When the United States intervened in Haiti in September 1994, ending a military dictatorship, American GIs seized 60,000 documents from the headquarters of the Haitian army and the regime's notorious paramilitary organization, FRAPH.
Five years later, most of those papers remain warehoused in the basement of the U.S. Embassy in Port-au-Prince, prompting charges from human rights activists and U.N. officials that Washington is delaying justice for former Haitian leaders.
To step up pressure on Washington, Adama Dieng, the U.N. Secretary General's human rights envoy to Haiti, asked the 188-member United Nations General Assembly today to pass a resolution urging the U.S. government to turn over the files to the current Haitian government.
The U.N. may not decide for weeks whether to vote on the resolution, and in any event it would not be binding on the United States. But it would spotlight the murky connections between the former Haitian dictatorship and the Central Intelligence Agency.
Dieng and other human rights advocates believe that the documents contain evidence about Haitian death squads in the early 1990s. He also alleges that Washington may be reluctant to hand over the documents because they would reveal that some of the worst human rights abusers were on the CIA payroll.
"I think the U.S. administration is trying to cover up some of its wrongdoing in that period," Dieng said, noting that FRAPH's former leader, Emmanuel "Toto" Constant, now a resident of Queens, N.Y., has repeatedly claimed to have worked for the CIA.
U.S. officials deny any cover-up. A State Department official said Thursday that the United States has offered to return all of the files to Haiti, as long as it can delete the names of a small number of American citizens that appear in the documents. Haiti, however, has demanded that it be given all the documents in their entirety. The two countries are negotiating.
"The documents don't have much in them, travel receipts, laundry tickets. We would love to get rid of them," said one U.S. official, adding that "somewhere in those 60,000 documents there might be something that could help [prosecute human rights abusers], and we would gladly give them to the Haitians."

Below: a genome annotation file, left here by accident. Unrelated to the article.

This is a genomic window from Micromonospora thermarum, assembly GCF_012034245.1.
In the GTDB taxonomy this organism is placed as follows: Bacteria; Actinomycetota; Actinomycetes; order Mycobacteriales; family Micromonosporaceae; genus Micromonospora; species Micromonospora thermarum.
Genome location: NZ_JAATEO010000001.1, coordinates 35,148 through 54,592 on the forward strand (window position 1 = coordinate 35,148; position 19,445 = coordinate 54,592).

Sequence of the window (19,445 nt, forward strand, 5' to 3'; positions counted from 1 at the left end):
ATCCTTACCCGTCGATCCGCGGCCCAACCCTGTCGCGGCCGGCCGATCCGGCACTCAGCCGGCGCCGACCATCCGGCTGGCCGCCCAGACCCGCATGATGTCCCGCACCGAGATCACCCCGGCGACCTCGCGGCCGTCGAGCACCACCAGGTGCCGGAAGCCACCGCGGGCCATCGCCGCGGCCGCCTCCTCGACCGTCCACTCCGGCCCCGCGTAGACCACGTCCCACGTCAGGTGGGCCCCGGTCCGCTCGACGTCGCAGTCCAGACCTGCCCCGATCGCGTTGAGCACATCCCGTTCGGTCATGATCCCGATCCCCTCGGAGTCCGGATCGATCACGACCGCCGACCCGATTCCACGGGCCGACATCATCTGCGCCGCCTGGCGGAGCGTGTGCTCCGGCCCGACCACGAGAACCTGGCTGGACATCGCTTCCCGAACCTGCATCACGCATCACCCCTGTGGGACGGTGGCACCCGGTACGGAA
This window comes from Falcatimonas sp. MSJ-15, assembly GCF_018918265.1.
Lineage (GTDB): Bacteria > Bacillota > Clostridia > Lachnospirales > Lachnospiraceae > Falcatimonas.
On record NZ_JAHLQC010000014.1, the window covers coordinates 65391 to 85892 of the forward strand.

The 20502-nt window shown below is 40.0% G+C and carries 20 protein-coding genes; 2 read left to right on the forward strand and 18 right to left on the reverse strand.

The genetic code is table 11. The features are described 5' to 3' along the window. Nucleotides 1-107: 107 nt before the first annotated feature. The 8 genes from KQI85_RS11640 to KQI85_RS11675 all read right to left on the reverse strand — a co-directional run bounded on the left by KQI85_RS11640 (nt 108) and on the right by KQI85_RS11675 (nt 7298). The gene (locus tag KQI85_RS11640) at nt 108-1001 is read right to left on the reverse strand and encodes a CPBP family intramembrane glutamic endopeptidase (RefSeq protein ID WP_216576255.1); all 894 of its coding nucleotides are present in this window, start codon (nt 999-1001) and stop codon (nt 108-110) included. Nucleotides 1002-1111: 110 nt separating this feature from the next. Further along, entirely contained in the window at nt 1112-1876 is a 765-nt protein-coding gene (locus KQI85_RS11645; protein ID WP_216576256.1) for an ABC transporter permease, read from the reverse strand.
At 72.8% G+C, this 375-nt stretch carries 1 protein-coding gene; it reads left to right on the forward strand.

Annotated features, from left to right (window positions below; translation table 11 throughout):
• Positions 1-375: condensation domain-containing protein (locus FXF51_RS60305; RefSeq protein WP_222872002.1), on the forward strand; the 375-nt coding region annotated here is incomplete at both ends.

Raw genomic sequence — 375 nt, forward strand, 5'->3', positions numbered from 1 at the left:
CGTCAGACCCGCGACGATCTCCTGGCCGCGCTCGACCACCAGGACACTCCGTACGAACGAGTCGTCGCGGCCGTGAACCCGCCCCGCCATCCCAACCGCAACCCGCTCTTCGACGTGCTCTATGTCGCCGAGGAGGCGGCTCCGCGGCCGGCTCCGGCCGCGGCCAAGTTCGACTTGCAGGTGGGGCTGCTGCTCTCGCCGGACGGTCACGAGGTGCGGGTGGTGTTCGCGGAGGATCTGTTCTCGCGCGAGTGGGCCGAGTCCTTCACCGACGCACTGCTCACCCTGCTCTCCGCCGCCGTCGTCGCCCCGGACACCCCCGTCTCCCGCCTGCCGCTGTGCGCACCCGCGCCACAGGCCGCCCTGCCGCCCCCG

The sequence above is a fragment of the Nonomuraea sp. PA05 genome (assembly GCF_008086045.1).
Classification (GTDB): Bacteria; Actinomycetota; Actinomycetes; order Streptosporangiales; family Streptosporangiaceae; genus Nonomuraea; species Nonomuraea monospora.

Reed Brody, advocacy director for Human Rights Watch in New York, said the documents reportedly contain photographs of torture victims, videotapes of torture sessions and membership applications for FRAPH.
"These thugs terrorized Haiti for three years," Brody said. "The United States has taken away a potential gold mine of evidence that could help bring some of these people to justice."
Robert O. Varenik, an attorney at the Lawyers Committee for Human Rights, said that both the U.S. and Haitian governments share responsibility for preventing FRAPH's victims from having their day in court. Varenik believes that Haiti has been reluctant to prosecute former officials of the military regime and has halfheartedly pursued the documents.
Varenik added that a CIA memo linking Constant to the murder of a former Haitian justice minister emerged in a court case brought against FRAPH in New York. "We believe those documents contain information on human rights crimes committed by people who may still pose a threat to Haitian society," he said. "Until that information comes to light, the victims have no remedy and those people will remain at large."